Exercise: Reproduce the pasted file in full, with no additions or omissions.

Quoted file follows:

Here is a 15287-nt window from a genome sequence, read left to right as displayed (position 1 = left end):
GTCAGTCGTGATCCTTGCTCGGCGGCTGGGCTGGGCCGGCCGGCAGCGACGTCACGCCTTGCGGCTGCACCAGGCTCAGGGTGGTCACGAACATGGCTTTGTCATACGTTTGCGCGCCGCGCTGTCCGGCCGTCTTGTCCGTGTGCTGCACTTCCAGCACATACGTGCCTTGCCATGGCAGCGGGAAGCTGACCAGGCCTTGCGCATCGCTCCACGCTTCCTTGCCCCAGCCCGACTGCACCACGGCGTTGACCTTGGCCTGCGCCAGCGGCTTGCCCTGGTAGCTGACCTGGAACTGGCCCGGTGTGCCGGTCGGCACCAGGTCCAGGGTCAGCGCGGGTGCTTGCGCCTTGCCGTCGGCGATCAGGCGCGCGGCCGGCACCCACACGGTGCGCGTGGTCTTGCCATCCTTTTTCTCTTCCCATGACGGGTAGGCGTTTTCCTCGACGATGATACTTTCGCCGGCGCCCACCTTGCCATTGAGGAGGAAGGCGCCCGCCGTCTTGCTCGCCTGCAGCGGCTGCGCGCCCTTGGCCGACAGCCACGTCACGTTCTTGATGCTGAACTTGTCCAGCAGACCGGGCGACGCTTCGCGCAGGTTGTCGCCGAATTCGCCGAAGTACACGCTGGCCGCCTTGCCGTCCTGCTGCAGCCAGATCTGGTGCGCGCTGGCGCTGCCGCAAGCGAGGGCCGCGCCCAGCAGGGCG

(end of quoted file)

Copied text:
Here is a 15287-nt window from a genome sequence, read left to right as displayed (position 1 = left end):
GTCAGTCGTGATCCTTGCTCGGCGGCTGGGCTGGGCCGGCCGGCAGCGACGTCACGCCTTGCGGCTGCACCAGGCTCAGGGTGGTCACGAACATGGCTTTGTCATACGTTTGCGCGCCGCGCTGTCCGGCCGTCTTGTCCGTGTGCTGCACTTCCAGCACATACGTGCCTTGCCATGGCAGCGGGAAGCTGACCAGGCCTTGCGCATCGCTCCACGCTTCCTTGCCCCAGCCCGACTGCACCACGGCGTTGACCTTGGCCTGCGCCAGCGGCTTGCCCTGGTAGCTGACCTGGAACTGGCCCGGTGTGCCGGTCGGCACCAGGTCCAGGGTCAGCGCGGGTGCTTGCGCCTTGCCGTCGGCGATCAGGCGCGCGGCCGGCACCCACACGGTGCGCGTGGTCTTGCCATCCTTTTTCTCTTCCCATGACGGGTAGGCGTTTTCCTCGACGATGATACTTTCGCCGGCGCCCACCTTGCCATTGAGGAGGAAGGCGCCCGCCGTCTTGCTCGCCTGCAGCGGCTGCGCGCCCTTGGCCGACAGCCACGTCACGTTCTTGATGCTGAACTTGTCCAGCAGACCGGGCGACGCTTCGCGCAGGTTGTCGCCGAATTCGCCGAAGTACACGCTGGCCGCCTTGCCGTCCTGCTGCAGCCAGATCTGGTGCGCGCTGGCGCTGCCGCAAGCGAGGGCCGCGCCCAGCAGGGCG